To the contrary, the state finances numerous memorials condemning Stalin, but that does not mean Soviet accomplishments are given up wholesale, or that debate on the issue is not permitted
Much Western media and many observers of Russian politics are fond of playing up an ostensible revival of Stalin – his ‘rehabilitation’ as it were – under Russian President Vladimir Putin’s rule.
This is not just inaccurate — as I have written in the past, the Putin era has seen numerous anti-Stalinist and non-Stalinist state-funded projects including mass audience films, television serials, museums and monuments — but it dangerously distorts our understanding of contemporary Russia.
Moreover, many of the same observers are also fond of emphasizing the powerful role of the more traditional – some would say retrograde or reactionary – Russian Orthodox Church. This is often exaggerated, but this is not the most interesting aspect of such a focus. The latter focus is often made by the very same observers who decry Putin’s alleged rehabilitation of Stalin.
The more revealing phenomenon is the political tension between these two positions; something that might suggest Putin’s less than dictatorial powers and the syncretic and more inclusive nature of his somewhat moderate Russian traditionalism.
Thus, anti-Stalinist, anti-communist, Tsarist, and projects of other ideological, cultural, religious, and ethnic orientations often coexist in Putin’s Russia, with the state giving space, albeit often strictly limited, for their expression.
This is a function of a supra-national identity still being in development, Russia’s multi-communal character, and the interplay of various orientations and of those orientations within the state.
The ROC’s Anti-Stalinism
The Russian Orthodox Church, which the same sources who charge the Puitn administration with supporting and privileging in relation to other of Russia’s religions, carries out a permanent campaign against Stalin.
For example, metropolitan Illarion Alfeyev has called Stalin, among much else, a “monster and spiritual freak, who created terrible, anti-human system of governance built on lies, violence and terror” and “did everything to destroy the country” before the war.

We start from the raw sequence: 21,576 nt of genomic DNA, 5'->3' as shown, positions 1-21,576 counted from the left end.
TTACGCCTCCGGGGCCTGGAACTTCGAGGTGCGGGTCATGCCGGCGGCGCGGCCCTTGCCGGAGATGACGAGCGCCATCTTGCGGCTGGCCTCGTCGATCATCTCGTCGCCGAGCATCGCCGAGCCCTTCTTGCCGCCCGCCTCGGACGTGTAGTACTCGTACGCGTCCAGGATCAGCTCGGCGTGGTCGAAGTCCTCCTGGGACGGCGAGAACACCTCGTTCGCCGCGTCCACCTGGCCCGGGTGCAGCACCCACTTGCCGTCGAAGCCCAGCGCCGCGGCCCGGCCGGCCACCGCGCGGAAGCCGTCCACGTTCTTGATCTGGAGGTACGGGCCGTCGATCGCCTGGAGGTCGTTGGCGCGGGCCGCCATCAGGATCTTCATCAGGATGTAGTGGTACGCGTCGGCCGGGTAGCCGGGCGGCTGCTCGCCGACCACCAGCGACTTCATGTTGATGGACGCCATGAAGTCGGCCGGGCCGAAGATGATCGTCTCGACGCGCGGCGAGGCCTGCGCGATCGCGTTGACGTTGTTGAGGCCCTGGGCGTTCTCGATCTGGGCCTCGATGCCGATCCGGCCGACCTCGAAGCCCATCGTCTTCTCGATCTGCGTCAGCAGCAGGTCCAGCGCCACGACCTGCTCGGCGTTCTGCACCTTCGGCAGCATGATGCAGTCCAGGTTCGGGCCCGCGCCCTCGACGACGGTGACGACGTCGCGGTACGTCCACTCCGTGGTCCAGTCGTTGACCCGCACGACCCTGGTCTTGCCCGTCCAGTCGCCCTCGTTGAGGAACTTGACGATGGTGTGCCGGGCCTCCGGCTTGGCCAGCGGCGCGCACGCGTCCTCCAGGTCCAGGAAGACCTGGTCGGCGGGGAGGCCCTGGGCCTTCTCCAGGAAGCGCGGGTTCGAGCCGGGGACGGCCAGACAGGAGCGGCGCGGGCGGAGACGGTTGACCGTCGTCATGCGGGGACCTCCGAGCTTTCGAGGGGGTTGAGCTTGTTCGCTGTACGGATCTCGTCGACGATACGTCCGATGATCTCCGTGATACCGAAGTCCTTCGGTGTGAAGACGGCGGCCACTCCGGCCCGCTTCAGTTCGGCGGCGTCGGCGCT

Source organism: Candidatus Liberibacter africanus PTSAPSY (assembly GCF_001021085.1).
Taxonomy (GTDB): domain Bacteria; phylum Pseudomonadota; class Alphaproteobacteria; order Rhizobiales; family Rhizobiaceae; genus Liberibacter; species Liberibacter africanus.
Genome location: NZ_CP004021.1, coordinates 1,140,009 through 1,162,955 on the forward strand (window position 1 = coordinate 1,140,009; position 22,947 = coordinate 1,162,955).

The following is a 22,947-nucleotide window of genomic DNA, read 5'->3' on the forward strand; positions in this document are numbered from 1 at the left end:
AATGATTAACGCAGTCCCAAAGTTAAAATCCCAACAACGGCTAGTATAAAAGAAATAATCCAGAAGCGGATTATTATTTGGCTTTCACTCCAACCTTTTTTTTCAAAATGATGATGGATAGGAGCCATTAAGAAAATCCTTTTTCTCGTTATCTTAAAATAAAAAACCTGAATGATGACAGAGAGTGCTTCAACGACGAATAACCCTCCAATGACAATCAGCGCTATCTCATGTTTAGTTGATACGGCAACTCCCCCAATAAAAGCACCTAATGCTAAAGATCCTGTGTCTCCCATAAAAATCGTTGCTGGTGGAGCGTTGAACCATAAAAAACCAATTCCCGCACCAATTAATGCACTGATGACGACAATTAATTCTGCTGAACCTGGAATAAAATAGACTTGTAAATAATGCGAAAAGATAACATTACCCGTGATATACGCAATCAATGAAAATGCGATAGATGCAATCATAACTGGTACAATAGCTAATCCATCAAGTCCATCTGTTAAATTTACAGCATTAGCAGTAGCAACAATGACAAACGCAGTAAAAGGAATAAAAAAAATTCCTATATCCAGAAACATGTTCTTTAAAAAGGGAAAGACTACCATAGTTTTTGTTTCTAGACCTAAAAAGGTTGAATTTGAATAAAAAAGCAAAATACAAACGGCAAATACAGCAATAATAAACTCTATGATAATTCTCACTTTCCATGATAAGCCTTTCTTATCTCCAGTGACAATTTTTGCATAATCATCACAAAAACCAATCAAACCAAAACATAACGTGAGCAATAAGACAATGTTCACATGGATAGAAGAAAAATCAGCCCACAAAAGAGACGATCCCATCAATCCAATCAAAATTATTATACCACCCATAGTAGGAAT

Archpriest Kirilla Kaledu , rector of the Church of the New Martyrs and Confessors Russian in Butovo, the grandson of the Holy Martyr Vladimir Ambartsumova has revealed documents exposing Stalin’s murder of over 20,000 “martyrs” in the district of his parish in Butov alone.
In a similar vein, Father Serafim Gan of the ROC Abroad has noted:
“Taking into account the extremely cruel XVI century with St. Bartholomew’s night, and the methods of the Inquisition, the actions of Ivan Grozny should not be compared with the other leaders of his time, not to mention Lenin and Stalin, on whose hands is the blood of tens of millions of victims of the atheist regime, collectivization, dispossession and the terrible persecution of the Church. The first and second waves of Russian emigration, sustained by the Russian Church Abroad, testifies to this truth."
This article was carried on the website, Pravmir.ru, which has its chairman of its honorary board, Russian Minister of Culture and which ROC Patriarch Kirrill has endorsed. The same site serves as a venue for historians of all stripes who carry out polemics opposing those who seek to rehabilitate Stalin and the communists (for example).
In 2015, Crimea Prosecutor Natalya Poklonskaya unveiled a monument in Crimea to Tsar Nikolai II, killed by the Bolsheviks along with his family. A year later she was promoted to a seat in the State Duma, replacing a deputy of Putin’s party Yedinaya Rossiya. Thus, it appears Putin has a strange method for re-Stalinizing and re-sovietizing Russia.